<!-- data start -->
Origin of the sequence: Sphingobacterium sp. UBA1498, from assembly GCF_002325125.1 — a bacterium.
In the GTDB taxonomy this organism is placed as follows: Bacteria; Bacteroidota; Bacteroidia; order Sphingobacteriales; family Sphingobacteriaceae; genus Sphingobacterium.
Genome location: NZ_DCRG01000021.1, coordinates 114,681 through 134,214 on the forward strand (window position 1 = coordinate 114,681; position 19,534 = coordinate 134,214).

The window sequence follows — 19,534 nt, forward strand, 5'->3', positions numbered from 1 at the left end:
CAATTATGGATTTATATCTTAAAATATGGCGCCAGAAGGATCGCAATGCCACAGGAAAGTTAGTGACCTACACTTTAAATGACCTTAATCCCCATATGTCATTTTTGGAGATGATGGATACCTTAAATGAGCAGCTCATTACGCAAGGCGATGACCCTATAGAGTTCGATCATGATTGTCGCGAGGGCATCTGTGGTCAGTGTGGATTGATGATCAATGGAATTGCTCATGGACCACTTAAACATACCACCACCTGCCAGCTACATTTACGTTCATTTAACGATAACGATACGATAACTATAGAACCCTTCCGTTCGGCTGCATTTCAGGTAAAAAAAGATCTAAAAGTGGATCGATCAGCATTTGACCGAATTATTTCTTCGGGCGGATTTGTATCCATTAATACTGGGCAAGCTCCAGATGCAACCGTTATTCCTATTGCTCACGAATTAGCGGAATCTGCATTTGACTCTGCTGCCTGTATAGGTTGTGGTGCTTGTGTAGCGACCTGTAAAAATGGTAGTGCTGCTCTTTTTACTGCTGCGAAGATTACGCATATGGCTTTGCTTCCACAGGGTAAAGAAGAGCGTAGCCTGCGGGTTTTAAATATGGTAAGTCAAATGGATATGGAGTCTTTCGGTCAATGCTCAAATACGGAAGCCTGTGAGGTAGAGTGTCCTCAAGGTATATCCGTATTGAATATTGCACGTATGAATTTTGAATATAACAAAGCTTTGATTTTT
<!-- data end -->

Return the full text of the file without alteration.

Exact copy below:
Origin of the sequence: Sphingobacterium sp. UBA1498, from assembly GCF_002325125.1 — a bacterium.
In the GTDB taxonomy this organism is placed as follows: Bacteria; Bacteroidota; Bacteroidia; order Sphingobacteriales; family Sphingobacteriaceae; genus Sphingobacterium.
Genome location: NZ_DCRG01000021.1, coordinates 114,681 through 134,214 on the forward strand (window position 1 = coordinate 114,681; position 19,534 = coordinate 134,214).

The window sequence follows — 19,534 nt, forward strand, 5'->3', positions numbered from 1 at the left end:
CAATTATGGATTTATATCTTAAAATATGGCGCCAGAAGGATCGCAATGCCACAGGAAAGTTAGTGACCTACACTTTAAATGACCTTAATCCCCATATGTCATTTTTGGAGATGATGGATACCTTAAATGAGCAGCTCATTACGCAAGGCGATGACCCTATAGAGTTCGATCATGATTGTCGCGAGGGCATCTGTGGTCAGTGTGGATTGATGATCAATGGAATTGCTCATGGACCACTTAAACATACCACCACCTGCCAGCTACATTTACGTTCATTTAACGATAACGATACGATAACTATAGAACCCTTCCGTTCGGCTGCATTTCAGGTAAAAAAAGATCTAAAAGTGGATCGATCAGCATTTGACCGAATTATTTCTTCGGGCGGATTTGTATCCATTAATACTGGGCAAGCTCCAGATGCAACCGTTATTCCTATTGCTCACGAATTAGCGGAATCTGCATTTGACTCTGCTGCCTGTATAGGTTGTGGTGCTTGTGTAGCGACCTGTAAAAATGGTAGTGCTGCTCTTTTTACTGCTGCGAAGATTACGCATATGGCTTTGCTTCCACAGGGTAAAGAAGAGCGTAGCCTGCGGGTTTTAAATATGGTAAGTCAAATGGATATGGAGTCTTTCGGTCAATGCTCAAATACGGAAGCCTGTGAGGTAGAGTGTCCTCAAGGTATATCCGTATTGAATATTGCACGTATGAATTTTGAATATAACAAAGCTTTGATTTTT